I know this may sound contradictory, considering what I talked about above regarding realistic timings, but it’s not. It’s more about having your characters turn up at someone’s house at midnight, instead of waiting until the next morning to be polite. It’s about injecting a sense of urgency and progress, about keeping the story moving no matter what, because letting things linger is the death of a good story as far as I’m concerned.

And no, I’m not talking about sticking some artificial ‘ticking clock’ in there, as you so often see in the movies these days. I’m saying that if your main characters don’t care enough to put in a little effort, then why should anyone else?

Story waffle is a particular bugbear of mine, which brings me to…

Too Much Description

*sigh*

One of the things I love about steampunk is the aesthetic. I love how beautiful everything looks, the outfits people wear, and the ancient equivalents of modern inventions that you get.

(To prove my point, here’s me in a hat and goggles.)

My lovely head wearing a black newsboy's cap, like in Peaky Blinders and a pair of brass coloured goggles with black lenses that completely obscure my eyes.

What I hate is when you read a story and the author stops everything to tell you in great detail what someone is wearing. Hat, gloves, waistcoat, jacket, pince-nez, cane, engraved pocket-watch, these are all things I don’t need to know about, especially if they’re not relevant to the story.

Now I know I may be in the minority here, but too much description kills a story for me. Not only does it stop the reader from using their own imagination, but it slows everything down to a crawl whilst the author burdens you with all the pretty/clever things they have in their head. I once read an entire paragraph on the history of a sofa that I knew would never feature in the story again. I mean, why?

Of course, if you have a major character, or what they are wearing is of great importance, then by all means describe them, but no more than you have to and not all at once. It’s Info Dumping, as far as I’m concerned, one of the cardinal sins of writing. I’ve no time for it, and neither does your reader.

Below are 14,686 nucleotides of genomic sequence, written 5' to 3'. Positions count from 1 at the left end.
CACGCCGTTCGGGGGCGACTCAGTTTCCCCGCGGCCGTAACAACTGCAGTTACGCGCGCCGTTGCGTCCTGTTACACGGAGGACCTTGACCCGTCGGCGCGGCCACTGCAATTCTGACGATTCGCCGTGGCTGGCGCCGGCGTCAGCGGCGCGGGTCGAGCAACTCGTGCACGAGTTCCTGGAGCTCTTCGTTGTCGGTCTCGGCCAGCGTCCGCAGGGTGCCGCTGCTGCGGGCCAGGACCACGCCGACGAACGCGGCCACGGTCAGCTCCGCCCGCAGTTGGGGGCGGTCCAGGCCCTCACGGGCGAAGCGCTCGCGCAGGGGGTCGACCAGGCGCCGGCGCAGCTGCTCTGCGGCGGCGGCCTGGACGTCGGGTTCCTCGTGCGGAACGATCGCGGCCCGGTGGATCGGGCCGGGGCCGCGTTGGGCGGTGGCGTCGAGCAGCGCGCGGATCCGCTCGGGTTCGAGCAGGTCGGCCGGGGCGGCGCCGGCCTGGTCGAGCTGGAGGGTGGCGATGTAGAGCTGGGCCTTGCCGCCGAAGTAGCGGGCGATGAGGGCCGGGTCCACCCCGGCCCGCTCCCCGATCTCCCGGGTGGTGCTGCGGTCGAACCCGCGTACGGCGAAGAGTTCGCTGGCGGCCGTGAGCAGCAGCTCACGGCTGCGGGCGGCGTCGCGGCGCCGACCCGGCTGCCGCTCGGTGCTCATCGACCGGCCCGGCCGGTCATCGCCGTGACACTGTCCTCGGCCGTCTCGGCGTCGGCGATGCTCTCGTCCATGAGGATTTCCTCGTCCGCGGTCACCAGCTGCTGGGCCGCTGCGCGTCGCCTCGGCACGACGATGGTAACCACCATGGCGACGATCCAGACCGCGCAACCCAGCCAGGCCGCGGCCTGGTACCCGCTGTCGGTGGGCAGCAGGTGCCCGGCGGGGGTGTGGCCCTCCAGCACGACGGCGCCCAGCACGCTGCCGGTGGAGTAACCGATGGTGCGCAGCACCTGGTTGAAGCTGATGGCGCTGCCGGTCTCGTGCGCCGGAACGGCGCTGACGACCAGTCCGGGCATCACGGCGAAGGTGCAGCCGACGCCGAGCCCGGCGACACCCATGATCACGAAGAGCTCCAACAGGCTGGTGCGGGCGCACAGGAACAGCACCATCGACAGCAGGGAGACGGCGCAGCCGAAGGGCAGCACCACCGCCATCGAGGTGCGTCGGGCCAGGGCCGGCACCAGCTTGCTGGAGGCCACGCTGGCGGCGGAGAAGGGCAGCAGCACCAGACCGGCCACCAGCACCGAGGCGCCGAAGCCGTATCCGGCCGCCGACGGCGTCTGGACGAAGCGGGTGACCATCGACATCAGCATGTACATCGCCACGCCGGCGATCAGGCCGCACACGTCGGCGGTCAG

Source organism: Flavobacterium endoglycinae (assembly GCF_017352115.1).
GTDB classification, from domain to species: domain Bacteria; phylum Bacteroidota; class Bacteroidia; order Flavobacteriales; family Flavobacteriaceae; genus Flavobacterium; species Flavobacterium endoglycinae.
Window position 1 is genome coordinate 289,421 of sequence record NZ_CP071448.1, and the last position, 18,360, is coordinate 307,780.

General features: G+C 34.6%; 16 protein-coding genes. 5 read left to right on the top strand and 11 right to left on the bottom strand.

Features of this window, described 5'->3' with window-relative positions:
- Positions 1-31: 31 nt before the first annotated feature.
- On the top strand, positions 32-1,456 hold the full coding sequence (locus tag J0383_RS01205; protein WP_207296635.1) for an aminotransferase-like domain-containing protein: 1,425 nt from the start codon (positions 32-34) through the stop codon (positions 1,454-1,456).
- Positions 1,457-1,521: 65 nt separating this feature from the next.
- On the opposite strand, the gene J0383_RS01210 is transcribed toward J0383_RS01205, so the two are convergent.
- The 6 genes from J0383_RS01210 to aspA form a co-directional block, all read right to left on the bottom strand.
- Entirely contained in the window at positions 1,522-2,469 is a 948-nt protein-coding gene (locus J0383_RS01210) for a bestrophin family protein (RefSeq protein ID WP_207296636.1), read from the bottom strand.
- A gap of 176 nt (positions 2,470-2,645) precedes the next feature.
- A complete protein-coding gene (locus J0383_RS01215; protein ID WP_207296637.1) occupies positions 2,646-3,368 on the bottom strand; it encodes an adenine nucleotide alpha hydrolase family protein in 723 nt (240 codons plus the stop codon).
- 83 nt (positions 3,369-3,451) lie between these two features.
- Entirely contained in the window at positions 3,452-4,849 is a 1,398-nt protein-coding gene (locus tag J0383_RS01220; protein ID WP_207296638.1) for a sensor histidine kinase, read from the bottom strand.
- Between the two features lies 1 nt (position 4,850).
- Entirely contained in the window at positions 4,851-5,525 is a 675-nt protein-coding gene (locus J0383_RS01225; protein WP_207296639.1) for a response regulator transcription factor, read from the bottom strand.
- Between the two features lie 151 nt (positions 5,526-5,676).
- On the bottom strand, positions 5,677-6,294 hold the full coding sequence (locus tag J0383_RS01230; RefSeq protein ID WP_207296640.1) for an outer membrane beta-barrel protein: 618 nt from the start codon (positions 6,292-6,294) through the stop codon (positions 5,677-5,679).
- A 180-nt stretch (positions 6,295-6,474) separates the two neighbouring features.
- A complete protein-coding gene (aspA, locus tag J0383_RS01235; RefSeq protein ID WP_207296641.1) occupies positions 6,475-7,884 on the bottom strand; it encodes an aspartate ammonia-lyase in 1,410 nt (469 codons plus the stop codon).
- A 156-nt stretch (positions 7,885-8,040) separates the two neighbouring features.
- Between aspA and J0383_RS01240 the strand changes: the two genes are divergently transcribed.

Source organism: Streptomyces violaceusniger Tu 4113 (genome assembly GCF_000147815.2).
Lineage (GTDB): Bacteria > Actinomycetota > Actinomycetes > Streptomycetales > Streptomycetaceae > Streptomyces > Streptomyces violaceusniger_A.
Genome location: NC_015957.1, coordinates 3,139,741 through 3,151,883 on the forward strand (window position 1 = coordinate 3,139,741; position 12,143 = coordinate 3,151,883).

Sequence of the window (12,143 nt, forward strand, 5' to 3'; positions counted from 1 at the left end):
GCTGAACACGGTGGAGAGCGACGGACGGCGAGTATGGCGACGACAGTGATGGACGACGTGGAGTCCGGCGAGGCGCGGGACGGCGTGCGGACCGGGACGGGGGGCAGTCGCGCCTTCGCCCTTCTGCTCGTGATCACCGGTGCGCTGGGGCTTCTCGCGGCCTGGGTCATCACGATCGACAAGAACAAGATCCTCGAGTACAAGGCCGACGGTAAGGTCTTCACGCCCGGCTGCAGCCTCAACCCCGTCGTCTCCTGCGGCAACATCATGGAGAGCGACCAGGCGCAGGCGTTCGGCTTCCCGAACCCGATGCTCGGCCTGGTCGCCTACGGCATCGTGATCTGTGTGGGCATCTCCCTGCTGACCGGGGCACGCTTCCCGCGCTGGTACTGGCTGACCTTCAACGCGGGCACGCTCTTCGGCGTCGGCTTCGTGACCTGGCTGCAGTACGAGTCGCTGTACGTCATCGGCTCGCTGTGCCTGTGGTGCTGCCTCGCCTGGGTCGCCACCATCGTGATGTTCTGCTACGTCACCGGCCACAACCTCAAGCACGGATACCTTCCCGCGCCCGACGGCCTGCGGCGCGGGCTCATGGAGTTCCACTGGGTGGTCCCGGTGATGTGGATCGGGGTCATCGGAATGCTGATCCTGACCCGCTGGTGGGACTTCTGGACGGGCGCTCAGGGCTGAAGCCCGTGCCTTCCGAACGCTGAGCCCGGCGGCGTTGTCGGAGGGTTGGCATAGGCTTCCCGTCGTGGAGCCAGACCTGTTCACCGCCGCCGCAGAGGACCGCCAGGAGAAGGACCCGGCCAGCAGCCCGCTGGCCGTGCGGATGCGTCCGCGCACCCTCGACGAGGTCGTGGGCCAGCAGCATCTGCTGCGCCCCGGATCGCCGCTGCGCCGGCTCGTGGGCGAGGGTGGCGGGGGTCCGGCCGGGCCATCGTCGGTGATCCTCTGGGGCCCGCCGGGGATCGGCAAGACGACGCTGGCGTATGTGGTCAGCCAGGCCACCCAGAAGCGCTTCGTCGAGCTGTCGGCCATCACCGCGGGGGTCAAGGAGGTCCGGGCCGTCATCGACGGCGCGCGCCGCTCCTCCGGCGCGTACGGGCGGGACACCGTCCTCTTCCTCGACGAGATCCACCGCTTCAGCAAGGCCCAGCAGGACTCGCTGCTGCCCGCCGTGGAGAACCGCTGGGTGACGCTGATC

NB: A timeline is a great way to avoid info dumps (burdening your reader with too information all at once, especially at the beginning of a story). If you know that you are coming back to a character or location later in the story, for an extended period, you can move that bit of exposition until then, leaving you free to get on with whatever it is your main character is meant to be doing right now. This to me is one of the main benefits of a timeline. It removes the need to say too much up front, because you know it’ll get said later on.

As an author, you don’t need to tell your reader everything. They’re generally pretty smart, and can fill in the gaps. Give them broad strokes and move on. As long as they know who someone is, they don’t need to know the intricate history of every little thing they are wearing.

But of course, just to contradict myself…

Go Nuts!

I like to describe writing a book as being like baking a cake, except that you throw in all the ingredients you have, then slowly take them out until you figure out what kind of cake you were making in the first place.

When I do a first draft I try not to self edit. I throw in everything I can think of, knowing full well that I can take it out later on. And yes, sometimes that does include unnecessary description and detail.

Quite often I’ll write something knowing full well it’ll get deleted at some point. To me it’s the same as needing to know how fast an airship flies. I need to write it for me, to get it out of my head. But I also have no compunction about getting rid of it when the time comes. Some description enhances a story, and some of it enhances a story by not being there anymore. It is the way.

I can go nuts when I’m writing because I have a timeline. Oddly enough, having a framework gives me something to explore within. If I was just making it all up off the top of my head I could end up anywhere, and indeed often have.

I once deleted three whole chapters of my second book because it had wandered too far from where I wanted it to go. I didn’t have a proper timeline then, although I did by the time it came to do the edit. Like I say, I always end up with a timeline, it’s just these days the timeline comes first.

Having a timeline doesn’t just help you understand What you should be writing, it helps you understand Why you are writing it. Or, more to the point, it gives each part of your book…

Purpose

This is something I have stolen from screenwriting.

In a movie there’s no time to mess about. You can’t just have a scene do one thing. I scene should do two, or even three things, in order to be successful. It should provide us with either information we need, tell us something about the characters, or advance the plot in one way or another. And in an ideal world it would do all three.

Watch this scene from Apollo 13.